COLORADO SPRINGS, CO — El Paso-Teller Counties are investigating after some mishaps with the emergency alert that went out for the Ackerman Fire in Stetson Hills last week.
Crews were called just after 11 a.m. last Thursday for a fire behind homes on Akerman Dr near the Sand Creek Trail in an open space area between the neighborhoods. Dry fuel and debris in the area were the immediate danger right behind the homes, and the fire grew to about 30 acres.
Some people who live more than ten miles from the fire got a Peak Alert on their phone to evacuate.
"It was really surprising the notification was for here, given the location of my house and where the fire was," said David Noblit, Colorado Springs resident.
Noblit resides in the Briargate area, far from the reaches of the Ackerman Fire.
"Very familiar with the area, it was in a district I used to work at so I was understanding of the area. I didn't have to look it up. I did have a close friend who was over there so I tuned into reports to see what was going on," said Noblit.
He is a retired Colorado Springs firefighter, and knows what can happen with notification errors.
"People are very much aware of the dry conditions that we currently have, the number of wildland fires we've had in the state. There is a lot of news coverage about it so I think people are really sensitive so when they get a notification everybody believes it applies to them so they're trying to move into a direction that is appropriate," said Noblit. "If we get too many people not directly impacted by the fire then the congestion added to the roadways only multiples the problems that we have as far as trying to get those impacted by the fire access to the roadways."
Public safety agencies in El Paso and Teller Counties sent out four evacuation orders for separate fires to notify residents impacted by fires last Thursday. The following issues were identified with the alerts:
1. The alert reached outside the impacted area
2. The link in the Wireless Emergency Alert (WEA) did not display a map of the affected area
3. The location information contained in the alerts about the fires could be improved upon
The Summer Grace Street/Akerman Road alert was sent with Peak Alerts along with Integrated Public Alert and Warning System (IPAWS) to broaden the reach within the impacted area by disseminating messages via television broadcast, radio broadcast, NOAA weather radios, and Wireless Emergency Alerts (WEA). Public safety agencies used IPAWS to send additional alerts.
Wireless Emergency Alerts send short messages accompanied by a vibration and alert tone to WEA-Enabled cell phones in a locally targeted area without downloading an app or subscribing to a service. Utilizing these notifications ensures people in harm’s way receive the alert, specifically tourists, people traveling through the impacted area during their daily commute, and those who are not registered to receive Peak Alerts. Ideally, Wireless Emergency Alerts notify citizens in the impacted area with no more than 1/10th of a mile (528 feet) overshoot.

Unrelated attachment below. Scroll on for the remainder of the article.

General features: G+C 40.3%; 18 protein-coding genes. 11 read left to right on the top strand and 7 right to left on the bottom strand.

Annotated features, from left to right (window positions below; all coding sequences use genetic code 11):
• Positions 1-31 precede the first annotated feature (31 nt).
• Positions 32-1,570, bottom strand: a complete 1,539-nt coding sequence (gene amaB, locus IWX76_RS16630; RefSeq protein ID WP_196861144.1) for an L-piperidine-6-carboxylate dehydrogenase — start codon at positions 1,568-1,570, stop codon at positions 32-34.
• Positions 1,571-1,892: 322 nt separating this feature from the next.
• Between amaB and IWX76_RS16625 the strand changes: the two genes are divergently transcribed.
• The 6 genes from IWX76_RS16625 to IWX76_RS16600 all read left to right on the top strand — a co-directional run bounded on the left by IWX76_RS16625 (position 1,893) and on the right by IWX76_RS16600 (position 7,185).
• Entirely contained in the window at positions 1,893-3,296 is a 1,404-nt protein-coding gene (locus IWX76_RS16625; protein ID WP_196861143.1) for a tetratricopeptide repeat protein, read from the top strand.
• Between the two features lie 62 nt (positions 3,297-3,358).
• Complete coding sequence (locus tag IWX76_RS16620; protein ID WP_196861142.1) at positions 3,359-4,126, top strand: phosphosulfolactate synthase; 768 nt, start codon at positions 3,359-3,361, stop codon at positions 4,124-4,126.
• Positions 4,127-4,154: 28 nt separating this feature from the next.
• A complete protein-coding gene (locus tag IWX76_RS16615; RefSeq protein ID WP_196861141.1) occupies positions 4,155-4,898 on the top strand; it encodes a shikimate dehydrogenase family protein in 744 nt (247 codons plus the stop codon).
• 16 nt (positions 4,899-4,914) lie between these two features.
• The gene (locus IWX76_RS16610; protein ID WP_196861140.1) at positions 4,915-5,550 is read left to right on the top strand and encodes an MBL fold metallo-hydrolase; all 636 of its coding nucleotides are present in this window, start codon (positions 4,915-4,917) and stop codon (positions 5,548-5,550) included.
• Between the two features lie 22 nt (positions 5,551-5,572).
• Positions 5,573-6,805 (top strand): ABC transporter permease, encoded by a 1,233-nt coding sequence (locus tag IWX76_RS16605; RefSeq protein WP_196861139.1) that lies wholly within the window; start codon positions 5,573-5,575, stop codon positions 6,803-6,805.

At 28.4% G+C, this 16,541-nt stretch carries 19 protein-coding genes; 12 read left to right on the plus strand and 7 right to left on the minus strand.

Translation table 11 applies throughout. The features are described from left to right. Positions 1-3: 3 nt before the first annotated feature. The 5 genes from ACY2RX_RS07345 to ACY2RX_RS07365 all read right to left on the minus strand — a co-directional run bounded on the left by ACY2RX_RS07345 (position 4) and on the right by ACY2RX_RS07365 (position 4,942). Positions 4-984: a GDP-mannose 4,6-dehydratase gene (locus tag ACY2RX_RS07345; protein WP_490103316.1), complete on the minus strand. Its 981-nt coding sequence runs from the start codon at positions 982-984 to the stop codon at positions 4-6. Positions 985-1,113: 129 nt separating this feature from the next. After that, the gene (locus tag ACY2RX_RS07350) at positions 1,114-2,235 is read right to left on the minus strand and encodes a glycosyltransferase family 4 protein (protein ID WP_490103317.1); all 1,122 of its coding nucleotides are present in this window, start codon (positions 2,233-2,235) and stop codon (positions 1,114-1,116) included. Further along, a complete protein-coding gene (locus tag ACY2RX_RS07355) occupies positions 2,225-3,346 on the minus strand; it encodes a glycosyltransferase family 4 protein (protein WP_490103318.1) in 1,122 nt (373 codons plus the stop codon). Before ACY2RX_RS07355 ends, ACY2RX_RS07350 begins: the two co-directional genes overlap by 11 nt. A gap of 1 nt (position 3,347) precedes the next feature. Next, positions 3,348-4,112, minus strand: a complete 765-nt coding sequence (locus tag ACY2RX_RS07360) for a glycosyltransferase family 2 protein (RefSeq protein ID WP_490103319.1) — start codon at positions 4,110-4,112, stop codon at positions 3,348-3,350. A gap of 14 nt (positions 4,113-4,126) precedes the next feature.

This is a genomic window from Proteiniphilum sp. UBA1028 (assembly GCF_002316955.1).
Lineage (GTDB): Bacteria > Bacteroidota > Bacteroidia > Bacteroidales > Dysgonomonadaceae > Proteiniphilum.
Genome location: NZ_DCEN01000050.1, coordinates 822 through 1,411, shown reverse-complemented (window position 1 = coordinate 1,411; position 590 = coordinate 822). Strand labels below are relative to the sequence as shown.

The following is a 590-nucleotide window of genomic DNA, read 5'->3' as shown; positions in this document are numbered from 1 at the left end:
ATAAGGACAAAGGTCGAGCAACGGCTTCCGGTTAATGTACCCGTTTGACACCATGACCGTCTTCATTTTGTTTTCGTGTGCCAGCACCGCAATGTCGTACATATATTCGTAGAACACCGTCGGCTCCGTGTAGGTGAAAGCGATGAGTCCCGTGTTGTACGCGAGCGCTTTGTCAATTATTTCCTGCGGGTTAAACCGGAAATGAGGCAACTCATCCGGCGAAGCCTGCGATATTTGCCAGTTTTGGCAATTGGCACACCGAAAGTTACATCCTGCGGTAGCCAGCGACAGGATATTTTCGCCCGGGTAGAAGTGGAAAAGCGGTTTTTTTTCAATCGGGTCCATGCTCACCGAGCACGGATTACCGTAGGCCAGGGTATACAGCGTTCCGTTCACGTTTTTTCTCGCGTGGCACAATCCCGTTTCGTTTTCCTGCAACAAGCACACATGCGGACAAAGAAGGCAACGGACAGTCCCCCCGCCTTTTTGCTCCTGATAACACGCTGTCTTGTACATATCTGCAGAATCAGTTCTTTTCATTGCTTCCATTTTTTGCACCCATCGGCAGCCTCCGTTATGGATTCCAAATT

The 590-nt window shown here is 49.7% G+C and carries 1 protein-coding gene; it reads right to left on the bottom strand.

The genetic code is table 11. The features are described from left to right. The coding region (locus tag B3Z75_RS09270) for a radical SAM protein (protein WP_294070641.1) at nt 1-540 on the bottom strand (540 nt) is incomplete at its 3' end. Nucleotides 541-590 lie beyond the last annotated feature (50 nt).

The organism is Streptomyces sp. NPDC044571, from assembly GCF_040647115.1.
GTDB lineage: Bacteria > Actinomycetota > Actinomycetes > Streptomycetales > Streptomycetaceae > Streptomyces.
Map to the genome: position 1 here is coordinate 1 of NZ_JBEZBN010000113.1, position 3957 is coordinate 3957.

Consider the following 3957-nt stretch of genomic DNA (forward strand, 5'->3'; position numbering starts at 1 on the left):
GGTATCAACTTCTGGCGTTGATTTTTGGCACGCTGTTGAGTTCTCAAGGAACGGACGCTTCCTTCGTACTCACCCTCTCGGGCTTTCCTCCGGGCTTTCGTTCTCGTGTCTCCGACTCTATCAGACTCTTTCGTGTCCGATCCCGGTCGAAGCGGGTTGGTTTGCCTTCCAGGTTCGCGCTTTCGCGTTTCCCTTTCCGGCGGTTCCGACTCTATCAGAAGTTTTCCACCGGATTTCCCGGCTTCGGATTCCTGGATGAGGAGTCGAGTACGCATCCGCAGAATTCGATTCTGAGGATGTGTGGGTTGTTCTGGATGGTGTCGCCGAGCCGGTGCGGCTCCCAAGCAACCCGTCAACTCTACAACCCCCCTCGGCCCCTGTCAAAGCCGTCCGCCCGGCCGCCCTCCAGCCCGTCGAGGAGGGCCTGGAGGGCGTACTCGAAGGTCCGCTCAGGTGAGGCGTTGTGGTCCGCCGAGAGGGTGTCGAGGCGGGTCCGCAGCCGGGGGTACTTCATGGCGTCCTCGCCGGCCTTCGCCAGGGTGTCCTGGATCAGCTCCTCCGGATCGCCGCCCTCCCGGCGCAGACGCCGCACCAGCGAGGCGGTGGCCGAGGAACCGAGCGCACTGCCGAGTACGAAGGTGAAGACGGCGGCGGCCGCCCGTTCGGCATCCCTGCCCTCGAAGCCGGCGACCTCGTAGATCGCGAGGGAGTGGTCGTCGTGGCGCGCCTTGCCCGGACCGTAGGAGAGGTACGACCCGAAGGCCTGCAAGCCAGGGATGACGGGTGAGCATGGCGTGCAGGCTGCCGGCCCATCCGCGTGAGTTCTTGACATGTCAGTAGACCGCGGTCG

"We want to make these notifications in an emergency as quickly and efficiently as possible. It is never our intent to cause panic or alarm for those who don't need the information. You will only receive a notification if you are in a targeted area to receive that information," said Ben Bills, Public Information Officer for El Paso-Teller County 911 Authority.
The Authority is working with FEMA and the software company to figure out what went wrong with the alert. They're also working to figure out why there was not a map included of the evacuation zone.
"There are a few different things in motion right now. Everyone who uses a mass notification system, there is a software running behind it. Peak Alerts is how we're branded our emergency notification system and it is powered by software called Everbridge. We use Everbridge software to make notifications via phone, text, and email. We are in touch with Everbridge, we've asked them some questions to check configuration settings, to make sure that everything is aligned with best practices. We've also posed some questions to FEMA, and I sent some information regarding people I met at the town hall meeting with the fire department last week who received the alert outside of the area to see if we can't pinpoint where it might have gotten out and why did it go so far," said Bills.
Some like Noblit want to see a more developed emergency alert system with a proven track record.
"I think there are so many opportunities for programs out there. We really need to take a look to see which is the absolute best. Sometimes it is good to start fresh, maybe bring in something that is brand new or that's been tried. California has been an amazing area in this arena. Why not go to the professionals of those programs that are more user friendly, that have been in place over there as opposed to try to fix a system that may take more time, energy, effort, and cost," said Noblit.
The Authority will not use WEA notifications until it can determine why the WEA reached outside the impacted area. Public safety agencies will continue to use Peak Alerts to notify citizens who reside in areas impacted by an emergency by sending targeted alerts via phone calls, text messages, and email. Citizens must opt-in online to receive notifications. To sign up for the Peak Alerts system go online. For more information call (719) 785-1900. If you have questions you can also email firstname.lastname@example.org
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